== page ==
Thursday, September 13, 2012

Open ended QE announced!

QE3 is here, and it's pretty big.

They've announced a form of "open-ended" quantitative easing in which the central bank commits to "purchasing additional agency mortgage-backed securities at a pace of $40 billion per month."

But there's something much much much more important here than the numbers. It's the guidance:
To support continued progress toward maximum employment and price stability, the Committee expects that a highly accommodative stance of monetary policy will remain appropriate for a considerable time after the economic recovery strengthens. In particular, the Committee also decided today to keep the target range for the federal funds rate at 0 to 1/4 percent and currently anticipates that exceptionally low levels for the federal funds rate are likely to be warranted at least through mid-2015.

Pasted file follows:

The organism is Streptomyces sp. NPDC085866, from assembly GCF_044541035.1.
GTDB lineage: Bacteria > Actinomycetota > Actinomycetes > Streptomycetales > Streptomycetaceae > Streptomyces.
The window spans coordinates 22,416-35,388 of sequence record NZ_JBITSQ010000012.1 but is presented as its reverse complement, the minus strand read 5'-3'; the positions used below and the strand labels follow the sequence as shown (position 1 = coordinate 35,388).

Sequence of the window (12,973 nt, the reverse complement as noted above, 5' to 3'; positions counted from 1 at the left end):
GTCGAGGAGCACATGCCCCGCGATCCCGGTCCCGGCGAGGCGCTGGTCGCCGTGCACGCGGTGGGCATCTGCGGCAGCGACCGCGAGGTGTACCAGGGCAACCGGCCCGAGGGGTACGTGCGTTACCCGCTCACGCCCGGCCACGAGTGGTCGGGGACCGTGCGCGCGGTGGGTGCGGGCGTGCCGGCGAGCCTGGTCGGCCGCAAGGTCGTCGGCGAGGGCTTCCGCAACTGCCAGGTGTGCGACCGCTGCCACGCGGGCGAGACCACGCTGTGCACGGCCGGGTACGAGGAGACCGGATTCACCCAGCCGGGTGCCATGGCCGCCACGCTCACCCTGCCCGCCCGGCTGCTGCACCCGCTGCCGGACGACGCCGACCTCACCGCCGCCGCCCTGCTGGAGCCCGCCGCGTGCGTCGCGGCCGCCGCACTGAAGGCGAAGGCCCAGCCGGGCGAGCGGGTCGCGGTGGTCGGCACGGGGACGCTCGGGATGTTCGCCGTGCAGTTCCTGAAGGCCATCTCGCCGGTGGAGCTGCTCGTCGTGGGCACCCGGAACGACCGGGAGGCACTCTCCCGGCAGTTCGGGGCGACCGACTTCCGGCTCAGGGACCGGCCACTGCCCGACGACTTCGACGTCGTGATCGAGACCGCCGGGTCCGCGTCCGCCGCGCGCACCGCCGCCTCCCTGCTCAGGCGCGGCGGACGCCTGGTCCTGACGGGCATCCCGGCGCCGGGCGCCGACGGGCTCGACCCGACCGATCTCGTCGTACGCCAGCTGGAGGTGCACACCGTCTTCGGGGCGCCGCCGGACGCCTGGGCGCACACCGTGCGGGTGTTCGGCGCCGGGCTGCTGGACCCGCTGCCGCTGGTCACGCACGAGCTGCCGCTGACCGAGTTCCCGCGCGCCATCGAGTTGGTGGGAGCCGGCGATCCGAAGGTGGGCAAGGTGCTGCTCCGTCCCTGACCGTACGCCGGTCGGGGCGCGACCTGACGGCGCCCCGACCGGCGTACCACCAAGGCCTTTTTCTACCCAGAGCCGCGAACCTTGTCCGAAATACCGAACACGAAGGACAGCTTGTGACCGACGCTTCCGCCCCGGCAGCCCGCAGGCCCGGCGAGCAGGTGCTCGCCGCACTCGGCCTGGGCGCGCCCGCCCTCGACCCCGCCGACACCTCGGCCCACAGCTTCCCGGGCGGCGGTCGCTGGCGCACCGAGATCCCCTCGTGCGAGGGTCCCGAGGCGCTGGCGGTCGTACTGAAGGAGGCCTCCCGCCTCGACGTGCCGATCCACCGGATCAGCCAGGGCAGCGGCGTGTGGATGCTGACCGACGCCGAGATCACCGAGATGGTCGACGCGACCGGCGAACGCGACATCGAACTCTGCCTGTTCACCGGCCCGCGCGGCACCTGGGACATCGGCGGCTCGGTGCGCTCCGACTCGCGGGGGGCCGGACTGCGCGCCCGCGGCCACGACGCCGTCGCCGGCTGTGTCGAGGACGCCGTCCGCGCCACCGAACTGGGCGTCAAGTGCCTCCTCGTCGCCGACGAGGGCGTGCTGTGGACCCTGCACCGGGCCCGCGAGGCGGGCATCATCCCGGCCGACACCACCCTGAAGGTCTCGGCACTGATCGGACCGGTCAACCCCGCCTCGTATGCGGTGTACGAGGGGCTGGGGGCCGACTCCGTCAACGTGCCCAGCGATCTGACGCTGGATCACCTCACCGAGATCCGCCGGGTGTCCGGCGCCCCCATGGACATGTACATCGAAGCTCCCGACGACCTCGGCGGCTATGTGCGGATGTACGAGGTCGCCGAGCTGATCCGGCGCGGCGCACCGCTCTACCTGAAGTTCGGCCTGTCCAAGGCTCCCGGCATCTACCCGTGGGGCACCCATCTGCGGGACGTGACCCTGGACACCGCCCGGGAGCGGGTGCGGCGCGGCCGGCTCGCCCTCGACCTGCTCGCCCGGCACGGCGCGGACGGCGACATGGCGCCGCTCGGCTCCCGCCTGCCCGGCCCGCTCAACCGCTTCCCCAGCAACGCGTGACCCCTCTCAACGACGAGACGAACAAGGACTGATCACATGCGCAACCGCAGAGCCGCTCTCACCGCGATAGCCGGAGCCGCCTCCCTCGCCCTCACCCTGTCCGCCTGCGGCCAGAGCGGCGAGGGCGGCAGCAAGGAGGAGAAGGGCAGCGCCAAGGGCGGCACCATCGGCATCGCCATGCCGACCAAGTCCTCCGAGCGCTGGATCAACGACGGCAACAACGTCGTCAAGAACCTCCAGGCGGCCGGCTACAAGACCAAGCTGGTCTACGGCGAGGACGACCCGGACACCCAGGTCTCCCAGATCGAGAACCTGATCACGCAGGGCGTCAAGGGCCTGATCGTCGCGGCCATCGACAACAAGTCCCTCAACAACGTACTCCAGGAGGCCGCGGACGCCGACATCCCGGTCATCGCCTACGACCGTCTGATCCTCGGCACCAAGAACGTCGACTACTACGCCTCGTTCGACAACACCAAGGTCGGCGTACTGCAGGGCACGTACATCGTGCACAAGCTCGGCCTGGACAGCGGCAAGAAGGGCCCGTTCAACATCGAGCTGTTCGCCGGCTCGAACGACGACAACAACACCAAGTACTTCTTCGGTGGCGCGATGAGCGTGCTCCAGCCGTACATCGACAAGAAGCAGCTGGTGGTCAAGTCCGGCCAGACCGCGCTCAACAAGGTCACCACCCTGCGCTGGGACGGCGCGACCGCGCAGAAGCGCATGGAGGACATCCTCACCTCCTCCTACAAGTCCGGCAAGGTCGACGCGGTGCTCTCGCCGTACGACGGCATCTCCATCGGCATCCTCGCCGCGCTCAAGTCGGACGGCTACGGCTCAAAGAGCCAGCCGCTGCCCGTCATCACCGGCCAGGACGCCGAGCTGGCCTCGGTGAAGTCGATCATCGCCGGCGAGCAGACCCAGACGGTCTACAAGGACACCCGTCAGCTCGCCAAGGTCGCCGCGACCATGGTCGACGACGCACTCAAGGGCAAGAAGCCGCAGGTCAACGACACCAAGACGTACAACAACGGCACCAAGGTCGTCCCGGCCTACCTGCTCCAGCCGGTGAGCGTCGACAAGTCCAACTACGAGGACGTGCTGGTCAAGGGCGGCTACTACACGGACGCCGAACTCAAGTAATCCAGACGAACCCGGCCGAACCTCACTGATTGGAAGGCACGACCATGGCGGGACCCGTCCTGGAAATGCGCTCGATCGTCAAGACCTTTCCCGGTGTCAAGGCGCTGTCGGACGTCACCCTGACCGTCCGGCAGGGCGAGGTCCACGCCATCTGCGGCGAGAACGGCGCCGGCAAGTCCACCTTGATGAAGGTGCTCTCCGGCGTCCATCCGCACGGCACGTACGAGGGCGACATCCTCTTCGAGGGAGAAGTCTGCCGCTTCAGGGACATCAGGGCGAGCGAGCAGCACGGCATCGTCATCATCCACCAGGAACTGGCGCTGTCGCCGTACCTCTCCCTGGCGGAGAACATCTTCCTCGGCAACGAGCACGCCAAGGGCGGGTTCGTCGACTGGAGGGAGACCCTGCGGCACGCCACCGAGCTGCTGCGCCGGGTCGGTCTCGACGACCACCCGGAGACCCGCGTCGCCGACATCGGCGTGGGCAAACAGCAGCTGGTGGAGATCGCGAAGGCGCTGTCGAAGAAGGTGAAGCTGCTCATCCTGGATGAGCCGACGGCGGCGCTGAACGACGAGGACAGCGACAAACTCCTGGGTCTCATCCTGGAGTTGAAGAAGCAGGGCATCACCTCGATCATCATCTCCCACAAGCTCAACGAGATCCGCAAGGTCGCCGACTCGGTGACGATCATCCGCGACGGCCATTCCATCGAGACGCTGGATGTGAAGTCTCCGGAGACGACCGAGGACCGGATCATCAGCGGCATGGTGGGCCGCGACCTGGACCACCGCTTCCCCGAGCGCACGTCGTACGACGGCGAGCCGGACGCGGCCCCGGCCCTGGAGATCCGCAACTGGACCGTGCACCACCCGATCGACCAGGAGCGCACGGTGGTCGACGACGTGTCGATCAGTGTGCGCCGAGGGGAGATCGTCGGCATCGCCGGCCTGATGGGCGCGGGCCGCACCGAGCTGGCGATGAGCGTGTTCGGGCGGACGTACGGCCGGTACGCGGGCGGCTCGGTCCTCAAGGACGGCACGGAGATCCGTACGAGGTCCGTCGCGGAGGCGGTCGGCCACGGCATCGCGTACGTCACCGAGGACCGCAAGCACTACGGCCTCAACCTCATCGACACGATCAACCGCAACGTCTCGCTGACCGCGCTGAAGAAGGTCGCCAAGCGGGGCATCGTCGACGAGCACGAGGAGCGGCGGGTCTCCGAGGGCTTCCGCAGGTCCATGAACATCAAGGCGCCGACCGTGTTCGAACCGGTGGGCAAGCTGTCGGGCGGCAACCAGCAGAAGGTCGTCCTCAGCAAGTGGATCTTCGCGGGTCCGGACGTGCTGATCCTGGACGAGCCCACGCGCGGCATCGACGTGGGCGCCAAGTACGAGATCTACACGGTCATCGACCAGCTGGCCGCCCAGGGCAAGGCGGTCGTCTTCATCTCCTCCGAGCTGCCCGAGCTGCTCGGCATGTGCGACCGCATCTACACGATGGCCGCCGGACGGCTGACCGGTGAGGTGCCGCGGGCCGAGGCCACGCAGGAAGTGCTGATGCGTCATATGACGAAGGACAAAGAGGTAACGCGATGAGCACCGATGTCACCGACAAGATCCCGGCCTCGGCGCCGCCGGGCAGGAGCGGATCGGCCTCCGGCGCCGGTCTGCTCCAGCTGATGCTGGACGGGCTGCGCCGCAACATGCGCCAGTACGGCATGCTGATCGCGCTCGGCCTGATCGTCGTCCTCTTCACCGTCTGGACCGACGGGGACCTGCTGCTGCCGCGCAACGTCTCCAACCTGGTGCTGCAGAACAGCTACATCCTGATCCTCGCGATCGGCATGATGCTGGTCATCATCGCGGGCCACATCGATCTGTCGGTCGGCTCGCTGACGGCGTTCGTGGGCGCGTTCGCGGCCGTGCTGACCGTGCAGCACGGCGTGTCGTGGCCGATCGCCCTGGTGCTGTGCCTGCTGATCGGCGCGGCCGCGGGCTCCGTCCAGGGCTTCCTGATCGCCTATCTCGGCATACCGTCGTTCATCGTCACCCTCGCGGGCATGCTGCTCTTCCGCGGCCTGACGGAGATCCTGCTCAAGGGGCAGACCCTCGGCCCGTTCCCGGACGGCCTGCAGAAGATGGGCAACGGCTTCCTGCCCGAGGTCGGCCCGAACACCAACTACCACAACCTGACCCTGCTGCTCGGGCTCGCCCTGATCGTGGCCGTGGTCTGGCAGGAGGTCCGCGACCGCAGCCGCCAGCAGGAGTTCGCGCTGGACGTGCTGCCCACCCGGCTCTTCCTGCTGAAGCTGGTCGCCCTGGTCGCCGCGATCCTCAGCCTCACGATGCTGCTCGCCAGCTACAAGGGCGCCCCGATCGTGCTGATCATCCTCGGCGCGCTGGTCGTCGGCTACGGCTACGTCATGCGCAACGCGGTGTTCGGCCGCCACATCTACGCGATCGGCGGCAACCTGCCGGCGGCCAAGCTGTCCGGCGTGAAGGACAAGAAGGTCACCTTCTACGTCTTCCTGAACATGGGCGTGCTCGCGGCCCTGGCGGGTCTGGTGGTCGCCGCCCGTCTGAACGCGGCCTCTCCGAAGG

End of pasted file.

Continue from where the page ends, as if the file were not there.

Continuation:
The key thing is that the Federal Reserve Open Market Committee is no longer saying that accommodative monetary policy is conditional on the recovery being weak. Instead, interest rates will stay low for a while even after the economy recovers.

Open-ended Quantitative Easing. It appears QE to Infinity is a reality.


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  1. Why Krugman? Bernacke should it be... no?

  2. Krugman has been pushing for this and criticizing the Fed for not doing this for a long time now.

  3. Wonder how gold is going to be manipulated now... Wonder what the next mega bank/brokerage to go will be... QE to infinity as Sinclair has been saying..

  4. Having lived through the US housing bubble, only to move here to live through another one, I can't say I'm happy about the Feds action although I realize it needs to be done to avoid deflation that is striking Europe right now. I think they need to let the housing collapse work itself out organically, so I'm not sure buying MBS' is the best idea. The problem is two fold in my mind. On one hand you have banks who can borrow at zero but aren't by my best guess lending any of their own money, they are gambling that money. Small businesses continue to struggle to get capital in light of this without betting the farm. On the other hand, you have large corporations flush with cash in their warchest that refuse to spend it, and when they do it's in huge acquisitions the benefit few.